Assessing Random Drug and Alcohol Policies: Recent Guidance from BC

  • May 10, 2018
  • Tyler Boggs

The recent case of USW Locals 7884 and 9346 v Teck Coal Ltd (Fording River and Elkview Operations)[1] affirms the general arbitral consensus that, absent sufficient evidence of a workplace problem with drug and alcohol use, the implementation of a random drug and alcohol testing policy is likely to be dismissed as an unreasonable exercise of management rights. Arbitrator Kinzie's analysis reinforces the fundamental nature of an employee's right to personal privacy, and is consistent with other recent authorities on this issue.

What separates Teck Coal from other related decisions, however, is the arbitrator's unique approach to the evidence placed before him, his rejection of a commonly accepted analytical approach to such disputes, and his creation of a new legal test for evaluating the reasonableness of a unilaterally introduced random drug and alcohol testing policy.


Consistent with other recent authorities, the Union in Teck Coal argued that the applicable legal test was the one endorsed by Justice Abella in Irving Pulp and Paper Ltd., which applies the following general arbitral consensus on random drug and alcohol testing policies:

"[…] a unilaterally imposed policy of mandatory, random and unannounced testing for all employees in a dangerous workplace has been overwhelmingly rejected by arbitrators as an unjustified affront to the dignity and privacy of employees unless there is reasonable cause".[2]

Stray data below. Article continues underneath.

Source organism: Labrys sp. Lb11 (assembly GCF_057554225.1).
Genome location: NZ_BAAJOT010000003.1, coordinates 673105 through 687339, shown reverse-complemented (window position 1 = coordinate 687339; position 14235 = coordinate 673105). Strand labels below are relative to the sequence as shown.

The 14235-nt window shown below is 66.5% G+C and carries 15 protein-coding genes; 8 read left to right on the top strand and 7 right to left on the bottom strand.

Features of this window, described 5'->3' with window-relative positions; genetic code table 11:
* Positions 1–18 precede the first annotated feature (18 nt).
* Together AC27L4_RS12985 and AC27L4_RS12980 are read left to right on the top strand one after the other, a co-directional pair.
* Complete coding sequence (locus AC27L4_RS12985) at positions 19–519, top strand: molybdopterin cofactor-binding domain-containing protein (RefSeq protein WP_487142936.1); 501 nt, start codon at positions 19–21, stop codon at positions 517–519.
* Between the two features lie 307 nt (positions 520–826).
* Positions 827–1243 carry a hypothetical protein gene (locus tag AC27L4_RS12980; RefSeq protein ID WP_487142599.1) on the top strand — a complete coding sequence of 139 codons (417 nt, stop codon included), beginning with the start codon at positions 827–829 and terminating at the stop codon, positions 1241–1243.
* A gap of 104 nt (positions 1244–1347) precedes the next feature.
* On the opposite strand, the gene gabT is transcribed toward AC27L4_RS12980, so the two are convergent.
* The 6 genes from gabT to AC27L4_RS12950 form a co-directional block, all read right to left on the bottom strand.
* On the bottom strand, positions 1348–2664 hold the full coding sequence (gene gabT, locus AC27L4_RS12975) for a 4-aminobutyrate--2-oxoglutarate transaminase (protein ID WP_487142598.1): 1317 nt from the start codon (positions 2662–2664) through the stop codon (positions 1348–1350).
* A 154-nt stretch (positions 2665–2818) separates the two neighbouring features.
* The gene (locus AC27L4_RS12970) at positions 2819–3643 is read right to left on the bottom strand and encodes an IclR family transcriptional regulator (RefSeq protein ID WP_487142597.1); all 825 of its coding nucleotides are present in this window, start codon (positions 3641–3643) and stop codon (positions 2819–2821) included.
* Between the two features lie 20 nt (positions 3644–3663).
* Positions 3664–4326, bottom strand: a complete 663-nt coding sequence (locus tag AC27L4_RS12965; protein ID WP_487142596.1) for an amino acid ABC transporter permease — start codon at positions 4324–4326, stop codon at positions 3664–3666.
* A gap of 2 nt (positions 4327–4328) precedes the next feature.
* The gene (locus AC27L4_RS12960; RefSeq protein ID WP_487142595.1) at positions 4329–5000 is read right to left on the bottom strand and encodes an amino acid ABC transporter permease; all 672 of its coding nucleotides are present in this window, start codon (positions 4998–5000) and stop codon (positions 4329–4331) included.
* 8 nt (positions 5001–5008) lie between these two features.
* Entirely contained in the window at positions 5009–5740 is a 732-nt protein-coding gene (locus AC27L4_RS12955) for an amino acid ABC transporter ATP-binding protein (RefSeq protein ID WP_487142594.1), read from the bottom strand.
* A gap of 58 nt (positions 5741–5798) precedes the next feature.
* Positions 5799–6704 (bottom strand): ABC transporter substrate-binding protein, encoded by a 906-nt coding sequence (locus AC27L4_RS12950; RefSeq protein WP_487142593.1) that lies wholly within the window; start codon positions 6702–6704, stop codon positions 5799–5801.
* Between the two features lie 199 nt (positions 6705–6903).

Arbitrator Kinzie rejected this argument on the basis that the Supreme Court did not articulate a new legal test by tendering this commentary. Rather, as recognized by the dissenting justices in Irving Pulp and Paper Ltd., adjudicators are free to depart from the general arbitral consensus described above where a reasonable rationale for doing so exists.[3]

On this understanding, Arbitrator Kinzie opted to create his own test for assessing the reasonableness of the unilaterally introduced random drug and alcohol testing policy before him. His analysis proceeded in the following manner:

  1. Have employees' privacy rights been infringed and, if so, to what extent?
  2. Is there sufficient or adequate cause to justify the search, seizure, and resulting privacy intrusions resulting from the random testing?
  3. If so, is random testing a proportionate response to a demonstrable workplace problem?[4]

Arbitrator Kinzie noted that a failure on behalf of the employer to establish sufficient or adequate cause to justify the impugned policy's introduction at stage 2 of the test would be fatal to its case.


Arbitrator Kinzie found with little difficulty that the employees' privacy rights had been infringed by the introduction of the policy at issue.[5] Accordingly, the first stage of the test was satisfied.

Proceeding to the second stage, Arbitrator Kinzie took a permissive approach to the evidence and determined that evidence from the employer's operations throughout the Elk Valley Region was relevant to the matter before him. Interestingly, the Arbitrator accepted that this included evidence of the relevant circumstances of non-bargaining unit members and workers to whom the policy did not apply, including contractors.[6]   

This did not assist the employer's claim, however. Distinguishing between a "risk" and a "problem", Arbitrator Kinzie noted that the evidentiary burden placed on an employer under the second stage of the test requires evidence of a "problem" concerning an actual state of affairs, which is deemed “difficult to control” or “unruly” in nature.[7] Though managing risk may constitute a sufficient justification in typical disputes concerning an exercise of management rights, Arbitrator Kinzie held that a higher degree of safety concern is required where privacy rights are engaged.[8]